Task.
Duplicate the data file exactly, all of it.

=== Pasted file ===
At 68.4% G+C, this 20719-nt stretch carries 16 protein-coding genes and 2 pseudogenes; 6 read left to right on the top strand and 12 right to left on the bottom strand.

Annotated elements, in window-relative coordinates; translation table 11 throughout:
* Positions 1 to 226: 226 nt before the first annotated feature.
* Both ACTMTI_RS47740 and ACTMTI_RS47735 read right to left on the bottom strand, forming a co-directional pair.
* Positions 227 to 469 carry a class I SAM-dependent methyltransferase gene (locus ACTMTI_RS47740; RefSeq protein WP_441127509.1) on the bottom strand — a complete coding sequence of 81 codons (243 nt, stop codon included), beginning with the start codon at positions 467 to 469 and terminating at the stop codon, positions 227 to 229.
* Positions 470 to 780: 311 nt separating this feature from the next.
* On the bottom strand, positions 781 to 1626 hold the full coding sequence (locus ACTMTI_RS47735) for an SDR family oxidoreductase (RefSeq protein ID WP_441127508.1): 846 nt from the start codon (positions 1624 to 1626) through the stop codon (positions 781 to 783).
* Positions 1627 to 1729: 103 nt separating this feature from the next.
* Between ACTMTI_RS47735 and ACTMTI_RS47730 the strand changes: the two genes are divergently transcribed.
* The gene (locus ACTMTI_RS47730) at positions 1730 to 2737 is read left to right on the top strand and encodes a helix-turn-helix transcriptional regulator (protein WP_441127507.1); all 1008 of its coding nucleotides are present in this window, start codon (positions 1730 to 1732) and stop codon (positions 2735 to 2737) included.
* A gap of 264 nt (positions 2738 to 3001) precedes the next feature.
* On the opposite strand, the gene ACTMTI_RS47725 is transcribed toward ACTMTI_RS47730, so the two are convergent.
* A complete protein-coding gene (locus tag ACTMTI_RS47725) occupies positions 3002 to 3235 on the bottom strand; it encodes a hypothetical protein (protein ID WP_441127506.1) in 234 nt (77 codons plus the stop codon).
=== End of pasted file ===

At 68.4% G+C, this 20719-nt stretch carries 16 protein-coding genes and 2 pseudogenes; 6 read left to right on the top strand and 12 right to left on the bottom strand.

Annotated elements, in window-relative coordinates; translation table 11 throughout:
* Positions 1 to 226: 226 nt before the first annotated feature.
* Both ACTMTI_RS47740 and ACTMTI_RS47735 read right to left on the bottom strand, forming a co-directional pair.
* Positions 227 to 469 carry a class I SAM-dependent methyltransferase gene (locus ACTMTI_RS47740; RefSeq protein WP_441127509.1) on the bottom strand — a complete coding sequence of 81 codons (243 nt, stop codon included), beginning with the start codon at positions 467 to 469 and terminating at the stop codon, positions 227 to 229.
* Positions 470 to 780: 311 nt separating this feature from the next.
* On the bottom strand, positions 781 to 1626 hold the full coding sequence (locus ACTMTI_RS47735) for an SDR family oxidoreductase (RefSeq protein ID WP_441127508.1): 846 nt from the start codon (positions 1624 to 1626) through the stop codon (positions 781 to 783).
* Positions 1627 to 1729: 103 nt separating this feature from the next.
* Between ACTMTI_RS47735 and ACTMTI_RS47730 the strand changes: the two genes are divergently transcribed.
* The gene (locus ACTMTI_RS47730) at positions 1730 to 2737 is read left to right on the top strand and encodes a helix-turn-helix transcriptional regulator (protein WP_441127507.1); all 1008 of its coding nucleotides are present in this window, start codon (positions 1730 to 1732) and stop codon (positions 2735 to 2737) included.
* A gap of 264 nt (positions 2738 to 3001) precedes the next feature.
* On the opposite strand, the gene ACTMTI_RS47725 is transcribed toward ACTMTI_RS47730, so the two are convergent.
* A complete protein-coding gene (locus tag ACTMTI_RS47725) occupies positions 3002 to 3235 on the bottom strand; it encodes a hypothetical protein (protein ID WP_441127506.1) in 234 nt (77 codons plus the stop codon).